March 2020 – a COVID-19 “Pause”

No matter where you are located in the world, you will, undoubtedly, be feeling the effects of COVID-19; the Coronavirus pandemic sweeping the world.

New Zealand is currently in a mandatory four-week lockdown – everyone who is not part of an essential service such as Police, Fire, Ambulance, supermarket worker or government worker supporting the response – is required to remain at home.

Until things return to ‘normal’, or what ever the new normal looks like, my speaking and training business is on hold.

For now, I have been contracted by a government department to help with the official NZ response to the pandemic. It is part of my DNA to help others, so I am pleased that I am able to assist, in a small way. 

I will post New Zealand relevant information and links on this page. I encourage others, where ever you live in the world, to avoid physical contact with other people as best as you can. And, wash your hands. A lot. Maintaining physical distance (2 metres or 6 feet) with those outside of your home will help prevent the spread.

And remember – be kind to each other, always!

“Rescue Dave” Greenberg

Business and life lessons from a 25-year career on a rescue helicopter

Speaking, workshops and simulation exercises

“You learn a lot about TRUST and being PREPARED working outside a moving helicopter”

Dave Greenberg’s favourite places in the world are standing outside of, hanging below, or jumping from, a moving helicopter.  

Dave was one of New Zealand’s longest serving rescue helicopter crewman. He took part in nearly 4000 helicopter missions, over a 25-year career, on Wellington’s Westpac Rescue Helicopter.

One his team’s more dramatic rescues was winching a sailor off a yacht, taking part in a round-the-world race, hundreds of km out to sea. He was also part of the team that located and rescued the sole survivor from an Air Force Iroquois Helicopter crash. Just as importantly, he was part of an amazing team that helped thousands of different people, in their hour of need, whether that be a premature baby being transported from one hospital to another for advanced life support, or the victim of a car crash fighting for their life.

Working on (or outside) a rescue helicopter requires a lot of technical skills. The pilot, the paramedic and the rescue crewman all need to be extremely competent at their unique technical skills. Technical skills give us the knowledge and ability to perform specific tasks.

The people on the helicopter also needed to be experts with their essential (some people call it soft or core) skills.

Essential skills are life skills which give us (amongst other things) the ability to:

  • lead, or work well within, a team
  • work in a stressful environment with tight deadlines
  • clearly and concisely communicate with others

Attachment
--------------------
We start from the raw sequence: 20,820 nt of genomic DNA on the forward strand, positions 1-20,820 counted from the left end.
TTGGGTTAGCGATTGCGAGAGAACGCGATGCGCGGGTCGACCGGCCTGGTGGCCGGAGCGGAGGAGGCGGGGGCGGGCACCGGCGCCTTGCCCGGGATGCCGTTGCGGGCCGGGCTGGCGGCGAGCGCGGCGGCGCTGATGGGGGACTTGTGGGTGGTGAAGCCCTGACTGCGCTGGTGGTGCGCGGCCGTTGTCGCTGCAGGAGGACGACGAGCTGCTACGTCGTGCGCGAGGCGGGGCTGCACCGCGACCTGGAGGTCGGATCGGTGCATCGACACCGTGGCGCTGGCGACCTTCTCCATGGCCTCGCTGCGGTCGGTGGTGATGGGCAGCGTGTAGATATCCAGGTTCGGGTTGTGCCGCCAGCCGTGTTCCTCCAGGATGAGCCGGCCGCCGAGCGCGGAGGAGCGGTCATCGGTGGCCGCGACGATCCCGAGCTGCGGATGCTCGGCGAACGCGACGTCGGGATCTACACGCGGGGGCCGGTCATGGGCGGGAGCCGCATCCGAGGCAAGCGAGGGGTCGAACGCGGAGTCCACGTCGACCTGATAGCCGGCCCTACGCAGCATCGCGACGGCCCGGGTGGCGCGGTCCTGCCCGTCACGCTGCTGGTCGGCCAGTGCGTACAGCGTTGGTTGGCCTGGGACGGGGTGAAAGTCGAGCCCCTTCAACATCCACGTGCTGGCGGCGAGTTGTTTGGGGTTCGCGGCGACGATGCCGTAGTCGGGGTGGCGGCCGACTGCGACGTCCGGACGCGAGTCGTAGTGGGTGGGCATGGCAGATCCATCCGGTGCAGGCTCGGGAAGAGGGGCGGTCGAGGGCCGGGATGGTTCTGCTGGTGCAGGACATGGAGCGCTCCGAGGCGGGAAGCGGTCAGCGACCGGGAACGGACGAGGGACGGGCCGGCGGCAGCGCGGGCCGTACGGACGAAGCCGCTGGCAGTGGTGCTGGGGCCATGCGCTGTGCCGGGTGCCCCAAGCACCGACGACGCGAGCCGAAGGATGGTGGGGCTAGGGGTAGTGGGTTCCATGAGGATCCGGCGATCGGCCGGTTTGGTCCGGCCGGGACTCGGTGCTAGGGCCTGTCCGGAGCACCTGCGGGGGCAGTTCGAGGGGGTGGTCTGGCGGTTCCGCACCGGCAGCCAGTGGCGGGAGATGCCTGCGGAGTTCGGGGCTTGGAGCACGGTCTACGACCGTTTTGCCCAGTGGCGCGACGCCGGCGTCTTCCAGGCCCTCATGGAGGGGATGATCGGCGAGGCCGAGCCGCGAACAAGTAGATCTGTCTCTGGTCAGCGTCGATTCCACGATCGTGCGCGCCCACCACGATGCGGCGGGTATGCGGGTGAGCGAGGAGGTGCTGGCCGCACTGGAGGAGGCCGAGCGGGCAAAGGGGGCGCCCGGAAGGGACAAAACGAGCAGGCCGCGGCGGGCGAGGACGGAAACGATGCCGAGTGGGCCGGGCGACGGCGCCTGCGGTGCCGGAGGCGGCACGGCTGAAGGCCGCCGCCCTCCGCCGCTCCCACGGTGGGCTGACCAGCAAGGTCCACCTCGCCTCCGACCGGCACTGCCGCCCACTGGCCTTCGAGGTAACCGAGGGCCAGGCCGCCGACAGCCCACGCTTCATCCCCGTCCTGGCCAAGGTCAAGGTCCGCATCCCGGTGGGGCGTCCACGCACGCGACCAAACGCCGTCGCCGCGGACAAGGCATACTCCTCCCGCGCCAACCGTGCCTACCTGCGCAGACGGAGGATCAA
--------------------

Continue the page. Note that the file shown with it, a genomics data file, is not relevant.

• make good decisions (often without all the required information)
  • reduce and spot errors
  • apply critical thinking and analysis
  • show empathy and compassion

No matter what our job might be, essential skills are required at every level of every organisation.

Dave believes that the essential skills work best in an organisation with a ‘TRUST Culture’. Trust in your team, your equipment, your policies and procedures, your training, and, most importantly, yourself.

Dave can help your organisation develop (or sharpen) it’s TRUST culture and can also help you prepare for any crisis or incident.

Keynote & After Dinner Speaker

Audiences love Rescue Dave, and so do conference organisers!

My Topics

Developing a TRUST Culture

Essential / Soft / Core Skills

Preparing and Managing Incidents

Techniques for dealing with Mental Health Issues

Crew Resource Management

 

I enjoyed Dave’s presentation at the International Crisis Managers Conference.  It was obvious that he loved his rescue helicopter career but is equally passionate and excited by his professional speaking career. It is awesome that he is able to translate his exciting experiences from the helicopter to teaching crisis management, which can sometimes be a dry and boring topic.

Stephanie Samuels

Voya Financial, Massachusetts, USA

Dave helped save my mum’s life in 2004 so I was excited to hear that he was speaking at a human resources conference dinner I was attending. He demonstrated how many of the things he had to trust in his life-saving job were the same ones I could use to help improve my team’s performance. Then he brought it all together when he told us the story of an amazing rescue and made me feel like I was in the helicopter with him. He was one of the best speakers I have ever had the pleasure of listening to.

Jocelyn H.

HR Manager, Wellington, NZ

Emergency Response is my story – it takes you along for my adventures, starting with saving a life of a stranger, on a street in New York City, when I was only 13 yrs old, to some of the dramatic rescues I helped complete in New Zealand. 

The book was published by Penguin Random House NZ in 2017 and is available throughout NZ or Australia, or worldwide, as an ebook.

If you live in New Zealand you can click here to purchase a signed copy of the book via The Neonatal Trust and all proceeds from the sale will be donated to the Trust.

The ebook is available via Amazon Kindle, iBooks and other e-retailers for only $1 (or less, depending on your currency!)